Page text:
The Trump 2020 campaign may have a still-increasing number of obstacles to victory. In the for decades consistently “red” state of Arizona, President Donald Trump is statistically tied with two out of three leading Democratic presidential primary candidates. In a recent OH Predictive poll, former Vice President Joe Biden managed 45 percent of the support to only 43 percent for Trump, while Massachusetts Senator Elizabeth Warren had one percent less than Trump, with 43 percent of the support to Trump’s 44 percent.
Each of those differing margins falls within the poll’s margin of error of four percent. Arizona hasn’t gone to a Democratic presidential candidate since Bill Clinton won the state’s electoral votes in 1996, indicating just how far off the rails Trump has gone. He’s even struggling to hold onto “red” states.
There have been signs already that Arizonan voters have been straying from the Republican line as led by Donald Trump. Last year in the midterm elections, they elected their first Democratic Senator since the 1980s, pushing Kyrsten Sinema to victory over former fighter pilot and Republican Martha McSally. McSally still ended up in the Senate anyway when Arizona Governor Doug Ducey appointed her to fill out some of the term that John McCain was serving when he died. There’s a special election this fall to fill the last two years of that term — and the same pollster that found Arizona in play for leading Democrats found Democratic Senate candidate (and former astronaut) Mark Kelly leading McSally. He had a significant lead, with 46 percent of the support to McSally’s just 41 percent, although a key 13 percent said they were undecided.
As these developments have been piling up, Trump has only been falling further behind. In a spring poll, OH Predictive found that Trump led every Democratic presidential candidate by a significant margin among Arizona voters. At the time, shortly after Biden announced his candidacy, Trump had 49 percent of the support to his 44 percent.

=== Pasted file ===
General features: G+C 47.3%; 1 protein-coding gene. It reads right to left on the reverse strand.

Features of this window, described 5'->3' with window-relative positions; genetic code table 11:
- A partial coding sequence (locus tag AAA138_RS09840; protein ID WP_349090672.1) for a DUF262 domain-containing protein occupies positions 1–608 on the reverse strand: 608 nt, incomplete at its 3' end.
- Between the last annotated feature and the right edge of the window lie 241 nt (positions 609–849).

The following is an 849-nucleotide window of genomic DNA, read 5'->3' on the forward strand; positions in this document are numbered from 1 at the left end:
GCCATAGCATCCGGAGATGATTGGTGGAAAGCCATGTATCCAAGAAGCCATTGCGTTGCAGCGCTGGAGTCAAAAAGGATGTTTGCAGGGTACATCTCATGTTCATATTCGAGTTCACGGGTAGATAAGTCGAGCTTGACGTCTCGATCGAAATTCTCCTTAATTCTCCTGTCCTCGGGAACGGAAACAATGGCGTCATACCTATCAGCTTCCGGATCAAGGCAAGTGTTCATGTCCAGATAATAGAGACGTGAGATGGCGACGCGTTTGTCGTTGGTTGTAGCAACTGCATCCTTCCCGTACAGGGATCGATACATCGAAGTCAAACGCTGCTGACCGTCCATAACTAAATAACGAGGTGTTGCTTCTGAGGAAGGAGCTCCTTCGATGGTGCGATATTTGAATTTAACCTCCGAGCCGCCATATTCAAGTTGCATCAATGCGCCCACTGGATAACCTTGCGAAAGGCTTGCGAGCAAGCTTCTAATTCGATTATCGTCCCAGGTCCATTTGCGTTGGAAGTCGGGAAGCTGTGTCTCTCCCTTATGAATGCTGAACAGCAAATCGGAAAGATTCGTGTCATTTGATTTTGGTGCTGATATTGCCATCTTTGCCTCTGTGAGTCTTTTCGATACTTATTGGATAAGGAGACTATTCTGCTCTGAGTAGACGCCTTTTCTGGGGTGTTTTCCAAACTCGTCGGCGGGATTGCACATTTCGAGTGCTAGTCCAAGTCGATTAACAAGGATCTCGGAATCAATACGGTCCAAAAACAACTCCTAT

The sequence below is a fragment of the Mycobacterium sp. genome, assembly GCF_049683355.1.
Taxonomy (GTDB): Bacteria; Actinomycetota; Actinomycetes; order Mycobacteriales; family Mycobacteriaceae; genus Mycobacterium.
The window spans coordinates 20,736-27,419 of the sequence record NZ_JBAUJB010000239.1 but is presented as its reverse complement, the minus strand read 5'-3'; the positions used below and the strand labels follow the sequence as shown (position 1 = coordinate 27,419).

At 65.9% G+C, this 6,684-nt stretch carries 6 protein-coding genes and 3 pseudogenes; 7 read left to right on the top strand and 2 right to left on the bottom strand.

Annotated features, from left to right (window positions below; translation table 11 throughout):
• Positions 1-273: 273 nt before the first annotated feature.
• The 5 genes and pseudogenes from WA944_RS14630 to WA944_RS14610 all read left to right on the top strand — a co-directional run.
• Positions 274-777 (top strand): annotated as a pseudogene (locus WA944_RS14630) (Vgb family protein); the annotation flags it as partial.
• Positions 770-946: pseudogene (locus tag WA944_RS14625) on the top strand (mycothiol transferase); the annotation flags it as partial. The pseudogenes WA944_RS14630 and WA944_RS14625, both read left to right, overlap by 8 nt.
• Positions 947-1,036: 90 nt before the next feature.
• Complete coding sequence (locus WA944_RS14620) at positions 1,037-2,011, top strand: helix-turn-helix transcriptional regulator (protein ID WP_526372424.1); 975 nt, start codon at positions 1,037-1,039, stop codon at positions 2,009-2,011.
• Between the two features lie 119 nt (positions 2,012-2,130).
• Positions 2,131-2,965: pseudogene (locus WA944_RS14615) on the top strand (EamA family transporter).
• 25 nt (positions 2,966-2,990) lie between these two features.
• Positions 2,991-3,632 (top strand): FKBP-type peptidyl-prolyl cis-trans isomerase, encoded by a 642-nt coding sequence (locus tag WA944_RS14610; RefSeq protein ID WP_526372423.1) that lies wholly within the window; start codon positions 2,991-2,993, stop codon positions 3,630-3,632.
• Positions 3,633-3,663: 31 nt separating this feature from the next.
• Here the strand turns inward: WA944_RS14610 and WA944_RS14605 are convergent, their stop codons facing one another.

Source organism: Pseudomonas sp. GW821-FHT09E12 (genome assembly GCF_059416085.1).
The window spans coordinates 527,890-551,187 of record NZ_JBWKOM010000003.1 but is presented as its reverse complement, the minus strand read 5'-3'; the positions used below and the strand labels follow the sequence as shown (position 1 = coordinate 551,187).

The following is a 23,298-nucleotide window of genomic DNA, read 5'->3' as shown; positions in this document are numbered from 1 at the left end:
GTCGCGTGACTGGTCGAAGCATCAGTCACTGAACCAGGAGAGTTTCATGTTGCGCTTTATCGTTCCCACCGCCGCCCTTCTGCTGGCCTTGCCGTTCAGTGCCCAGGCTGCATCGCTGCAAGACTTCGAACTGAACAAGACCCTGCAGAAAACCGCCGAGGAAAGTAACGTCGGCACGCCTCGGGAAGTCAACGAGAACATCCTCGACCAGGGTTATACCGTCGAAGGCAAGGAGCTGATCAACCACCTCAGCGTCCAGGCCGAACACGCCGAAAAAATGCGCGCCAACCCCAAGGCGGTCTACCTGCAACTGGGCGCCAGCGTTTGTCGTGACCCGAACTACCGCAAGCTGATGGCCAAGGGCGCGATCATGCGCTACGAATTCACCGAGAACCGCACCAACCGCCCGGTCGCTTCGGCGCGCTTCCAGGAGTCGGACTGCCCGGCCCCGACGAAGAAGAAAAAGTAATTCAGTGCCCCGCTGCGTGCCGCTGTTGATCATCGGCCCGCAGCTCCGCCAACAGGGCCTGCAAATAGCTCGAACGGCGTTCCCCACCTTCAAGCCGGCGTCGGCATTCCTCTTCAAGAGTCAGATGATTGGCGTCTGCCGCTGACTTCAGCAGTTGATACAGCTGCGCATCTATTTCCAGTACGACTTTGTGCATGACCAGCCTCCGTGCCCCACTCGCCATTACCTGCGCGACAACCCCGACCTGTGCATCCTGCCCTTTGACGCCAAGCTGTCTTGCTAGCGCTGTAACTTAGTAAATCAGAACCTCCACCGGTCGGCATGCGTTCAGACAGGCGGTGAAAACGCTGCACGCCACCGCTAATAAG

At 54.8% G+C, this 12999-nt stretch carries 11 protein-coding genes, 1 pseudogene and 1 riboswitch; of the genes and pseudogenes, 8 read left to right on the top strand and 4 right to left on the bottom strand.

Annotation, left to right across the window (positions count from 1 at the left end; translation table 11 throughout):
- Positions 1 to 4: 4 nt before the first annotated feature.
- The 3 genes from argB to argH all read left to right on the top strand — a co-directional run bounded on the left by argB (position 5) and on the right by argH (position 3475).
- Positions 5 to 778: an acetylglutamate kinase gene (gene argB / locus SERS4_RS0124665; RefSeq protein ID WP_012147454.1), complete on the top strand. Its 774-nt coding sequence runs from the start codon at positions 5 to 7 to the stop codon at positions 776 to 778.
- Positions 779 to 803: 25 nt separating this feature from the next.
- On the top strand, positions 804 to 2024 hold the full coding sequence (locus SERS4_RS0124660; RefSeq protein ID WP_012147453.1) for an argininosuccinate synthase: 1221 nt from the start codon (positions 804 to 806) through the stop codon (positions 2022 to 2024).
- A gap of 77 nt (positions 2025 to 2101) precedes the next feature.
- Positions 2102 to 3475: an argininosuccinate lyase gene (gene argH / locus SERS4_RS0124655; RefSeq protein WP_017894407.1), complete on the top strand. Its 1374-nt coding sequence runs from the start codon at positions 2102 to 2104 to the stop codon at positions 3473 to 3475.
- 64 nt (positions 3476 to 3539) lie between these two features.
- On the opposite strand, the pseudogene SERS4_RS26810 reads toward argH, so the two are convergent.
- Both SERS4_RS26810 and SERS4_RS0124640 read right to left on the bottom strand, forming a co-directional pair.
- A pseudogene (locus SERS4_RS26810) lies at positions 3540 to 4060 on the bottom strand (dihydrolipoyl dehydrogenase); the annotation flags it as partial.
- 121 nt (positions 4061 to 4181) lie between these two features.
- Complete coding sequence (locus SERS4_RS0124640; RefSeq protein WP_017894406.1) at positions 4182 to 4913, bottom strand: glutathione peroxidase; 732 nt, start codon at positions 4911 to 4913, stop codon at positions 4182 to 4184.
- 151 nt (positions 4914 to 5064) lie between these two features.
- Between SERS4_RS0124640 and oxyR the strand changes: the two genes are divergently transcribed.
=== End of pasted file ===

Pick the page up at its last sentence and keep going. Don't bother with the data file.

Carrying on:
He’s still out ahead of other leading Democratic presidential candidates, including Vermont Senator Bernie Sanders. He managed a full ten percent lead over him, with 44 percent of the support to the Senator’s just 34 percent. No other Democratic presidential candidate has been significantly breaking into two digit levels of support so far.
A significant low in Trump’s approval rating has helped spark his downturn. Overall, some 47 percent of Arizonans approve of the overall job that Trump is doing in office. However, only 38 percent of Arizonan independents say they approve of the job Trump is doing, which is roughly in line with recent overall national numbers. Among just independents in Arizona, Trump is losing against all five leading Democratic presidential candidates, including Biden, Warren, Sanders, California Senator Kamala Harris, and South Bend, Indiana’s Mayor Pete Buttigieg.
On the national level, Trump definitely seems to be feeling the heat. Just this week, he’s proudly touted himself as the “second coming of God” and the “King of Israel” and the “chosen one” as if more than offering some kind of “joke,” he’s reaching desperately for some kind of pillar of egomania to hold onto as his actions come back to haunt him and sink his campaign.
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